Clinical Data

Clinical findings

The topical application of H. virginiana in effectively treating various skin conditions has been challenged in several studies with moderately positive outcomes. One study compared the use of the herb in ointment form against dexpanthenol ointment in children aged 27 days to 11 years. All of the measurable parameters were almost identical in both groups of children with a significant improvement in the initial skin condition for both the H. virginiana group and the dexpanthenol group. [18] Similarly, a single case study reported using H. virginiana as a treatment for an accidental burn from a sodium hypochlorite solution. [19]

H. virginiana has displayed anti-inflammatory action, specifically in UVB-induced erythema, caused from sun burn. In a human study, 30 volunteers were treated with as lotion containing a 10% H. virginiana distillate for 48 hours after irradiation. The suppression of erythema was 27% at the end of the trial, compared to the 11-15% of the control subjects. [20]


No documentation

Side effects

H. virginiana is considered safe when used as directed especially when prepared and used for topical application. Internal use may cause stomach upset. The recommended dose of the bark for internal use can cause liver damage. [3]

Pregnancy/Breast Feeding

No documentation

Interaction & Depletion

Interaction with other Herbs

No documentation

Interaction with Drugs

There are no interactions reported for this herb. Its external use should not be cause for concern. However, internal use should be avoided especially if other medications are being used.


No documentation


Dosage Range

5-10 g Topical decoction.

H. virginiana water is diluted 1:3. Poultices 20–30% in semi-solid preparation. [3]

Poisonous Management

No documentation

Line drawing

No documentation


  1. The Plant List. Ver1.1. H. virginiana L. [homepage on the Internet]. c2013 [updated 2012 April 18; cited 2016 Sept 14]. Available from: http://www.theplantlist.org/tpl1.1/record/ tro-15100007
  2. Sievers AF. The herb hunters guide. USDA, Washington DC: Misc. Publ, 1930; p. 77
  3. Wichtl M. Herbal drugs and phytopharmaceuticals. Germany: CRC Press, 1989; p. 246.
  4. Johansen BE. Native peoples of North America. New Brunswick, New Jersey: Rutgers University Press; 1950.
  5. Ebadi M. Pharmacodynamic basis of herbal medicine. London: CRC Press, 2001; p. 48.
  6. Lewis W, Memory P, Walter H. Medical botany: Plant affecting 2nd edition. US: Wiley Press; 2003.
  7. Moerman DE. Native american ethnobotany. Portland OR: Timber Press; 2009.
  8. Mooney J. Myths of the cherokee and sacred formulas of the cherokees. TN: Charles and Randy Elders Publishers; 1982.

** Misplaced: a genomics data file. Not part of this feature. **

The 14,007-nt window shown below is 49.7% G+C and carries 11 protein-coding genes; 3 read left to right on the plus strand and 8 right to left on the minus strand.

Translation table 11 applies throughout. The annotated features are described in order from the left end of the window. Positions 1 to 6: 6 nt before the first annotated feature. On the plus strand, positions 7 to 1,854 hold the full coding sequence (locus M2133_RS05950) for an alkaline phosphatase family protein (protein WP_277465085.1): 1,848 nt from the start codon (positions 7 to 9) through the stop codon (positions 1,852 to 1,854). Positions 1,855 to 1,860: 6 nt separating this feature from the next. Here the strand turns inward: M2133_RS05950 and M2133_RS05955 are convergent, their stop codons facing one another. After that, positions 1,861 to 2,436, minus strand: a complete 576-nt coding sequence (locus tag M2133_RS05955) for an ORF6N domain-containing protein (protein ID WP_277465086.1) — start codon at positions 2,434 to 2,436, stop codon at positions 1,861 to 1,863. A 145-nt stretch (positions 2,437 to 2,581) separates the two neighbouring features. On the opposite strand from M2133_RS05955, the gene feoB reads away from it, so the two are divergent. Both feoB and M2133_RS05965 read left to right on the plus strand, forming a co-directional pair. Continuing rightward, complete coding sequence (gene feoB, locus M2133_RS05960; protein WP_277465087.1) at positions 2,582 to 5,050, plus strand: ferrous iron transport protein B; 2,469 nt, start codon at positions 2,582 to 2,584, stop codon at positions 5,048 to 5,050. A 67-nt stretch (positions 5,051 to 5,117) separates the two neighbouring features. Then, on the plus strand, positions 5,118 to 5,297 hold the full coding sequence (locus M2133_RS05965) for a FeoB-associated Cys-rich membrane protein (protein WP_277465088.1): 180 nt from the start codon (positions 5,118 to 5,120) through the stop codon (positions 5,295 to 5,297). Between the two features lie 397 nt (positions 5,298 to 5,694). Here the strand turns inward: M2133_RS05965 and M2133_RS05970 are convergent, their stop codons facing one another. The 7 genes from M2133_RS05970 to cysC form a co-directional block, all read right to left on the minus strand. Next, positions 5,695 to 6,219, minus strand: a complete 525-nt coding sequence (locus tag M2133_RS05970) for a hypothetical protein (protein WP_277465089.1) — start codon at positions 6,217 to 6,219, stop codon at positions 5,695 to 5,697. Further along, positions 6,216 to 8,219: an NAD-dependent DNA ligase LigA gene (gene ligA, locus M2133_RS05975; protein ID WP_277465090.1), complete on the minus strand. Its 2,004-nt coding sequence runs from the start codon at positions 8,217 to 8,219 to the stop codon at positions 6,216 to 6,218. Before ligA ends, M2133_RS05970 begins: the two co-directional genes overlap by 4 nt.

9. Lizarraga D, Tourino S, Reyes-Zurita FJ, et al. Witch hazel (Hamamelis virginiana) fractions and the importance of gallate moieties-electron transfer capacities in their antitumoral properties. J Agric Food Chem. 2008;56(24):11675-11682.
  10. Habtemariam S. Hamamelitannin from Hamamelis virginiana inhibits the tumour necrosis factor-alpha (TNF)-induced endothelial cell death in vitro. Toxicon. 2002;40(1):83-88.
  11. Tourino S, Lizarraga D, Carreras A, et al. Highly galloylated tannin fractions from witch hazel (Hamamelis virginiana) bark: electron transfer capacity, in vitro antioxidant activity, and effects on skin-related cells. Chem Res Toxicol. 2008;21(3):696-704.
  12. Choi HR, Choi JS, Han YN, Bae SJ, Chung HY. Peroxynitrite scavenging activity of herb extracts. Phytother Res. 2002;16(4):364-367.
  13. Dauer A, Hensel A, Lhoste E, Knasmüller S, Mersch-Sundermann V. Genotoxic and antigenotoxic effects of catechin and tannins from the bark of Hamamelis virginiana L. in metabolically competent, human hepatoma cells (Hep G2) using single cell gel electrophoresis. Phytochemistry. 2003;63(2):199-207.
  14. Dauer A, Metzner P, Schimmer O. Proanthocyanidins from the bark of Hamamelis virginiana exhibit antimutagenic properties against nitroaromatic compounds. Planta Med. 1998;64(4):324-327.
  15. Erdelmeier CA, Cinatl J Jr, Rabenau H, Doerr HW, Biber A, Koch E. Antiviral and antiphlogistic activities of Hamamelis virginiana bark. Planta Med. 1996;62(3):241-245.
  16. Lo Bue AM, Milazzo I, Rapisarda A, Blandino G. Antibacterial activity of medicinal plant extracts against periodontopathic bacteria. Phytother Res. 2003;17(6):599-604.
  17. Wolff HH, Kieser M. Hamamelis in children with skin disorders and skin injuries: Results of an observational study. Eur J Pediatr. 2007;166(9):943-948.
  18. Serper A, Ozbek M, Calt S. Accidental sodium hypochlorite-induced skin injury during endodontic treatment. J Endod. 2004;30(3):180-181.
  19. Hughes-Formella BJ, Bohnsack K, Rippke F, et al. Anti-inflammatory effect of hamamelis lotion in a UVB erythema test. Dermatology. 1998;196(3):316-322.
  20. Gruenwald, Joerg, Thomas, Christof. PDR for herbal medicines 4th edition. Montvale, NJ: Thomson Pdr; 2008.